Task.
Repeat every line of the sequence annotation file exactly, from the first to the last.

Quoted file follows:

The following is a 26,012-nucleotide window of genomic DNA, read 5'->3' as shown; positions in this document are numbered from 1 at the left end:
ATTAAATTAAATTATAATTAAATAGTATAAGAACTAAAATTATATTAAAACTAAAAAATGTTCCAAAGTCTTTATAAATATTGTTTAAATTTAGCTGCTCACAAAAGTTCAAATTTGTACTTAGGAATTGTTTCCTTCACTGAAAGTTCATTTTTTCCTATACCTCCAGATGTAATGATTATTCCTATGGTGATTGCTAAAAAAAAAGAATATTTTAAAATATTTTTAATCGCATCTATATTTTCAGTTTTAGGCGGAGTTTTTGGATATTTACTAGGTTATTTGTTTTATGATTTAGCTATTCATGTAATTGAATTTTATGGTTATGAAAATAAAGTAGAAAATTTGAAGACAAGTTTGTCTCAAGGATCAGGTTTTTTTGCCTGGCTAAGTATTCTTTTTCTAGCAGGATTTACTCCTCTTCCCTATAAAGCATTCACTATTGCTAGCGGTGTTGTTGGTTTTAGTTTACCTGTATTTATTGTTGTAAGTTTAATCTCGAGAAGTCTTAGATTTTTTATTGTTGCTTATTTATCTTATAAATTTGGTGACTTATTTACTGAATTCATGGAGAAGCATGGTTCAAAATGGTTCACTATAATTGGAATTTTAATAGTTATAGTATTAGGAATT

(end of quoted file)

The following is a 26,012-nucleotide window of genomic DNA, read 5'->3' as shown; positions in this document are numbered from 1 at the left end:
ATTAAATTAAATTATAATTAAATAGTATAAGAACTAAAATTATATTAAAACTAAAAAATGTTCCAAAGTCTTTATAAATATTGTTTAAATTTAGCTGCTCACAAAAGTTCAAATTTGTACTTAGGAATTGTTTCCTTCACTGAAAGTTCATTTTTTCCTATACCTCCAGATGTAATGATTATTCCTATGGTGATTGCTAAAAAAAAAGAATATTTTAAAATATTTTTAATCGCATCTATATTTTCAGTTTTAGGCGGAGTTTTTGGATATTTACTAGGTTATTTGTTTTATGATTTAGCTATTCATGTAATTGAATTTTATGGTTATGAAAATAAAGTAGAAAATTTGAAGACAAGTTTGTCTCAAGGATCAGGTTTTTTTGCCTGGCTAAGTATTCTTTTTCTAGCAGGATTTACTCCTCTTCCCTATAAAGCATTCACTATTGCTAGCGGTGTTGTTGGTTTTAGTTTACCTGTATTTATTGTTGTAAGTTTAATCTCGAGAAGTCTTAGATTTTTTATTGTTGCTTATTTATCTTATAAATTTGGTGACTTATTTACTGAATTCATGGAGAAGCATGGTTCAAAATGGTTCACTATAATTGGAATTTTAATAGTTATAGTATTAGGAATT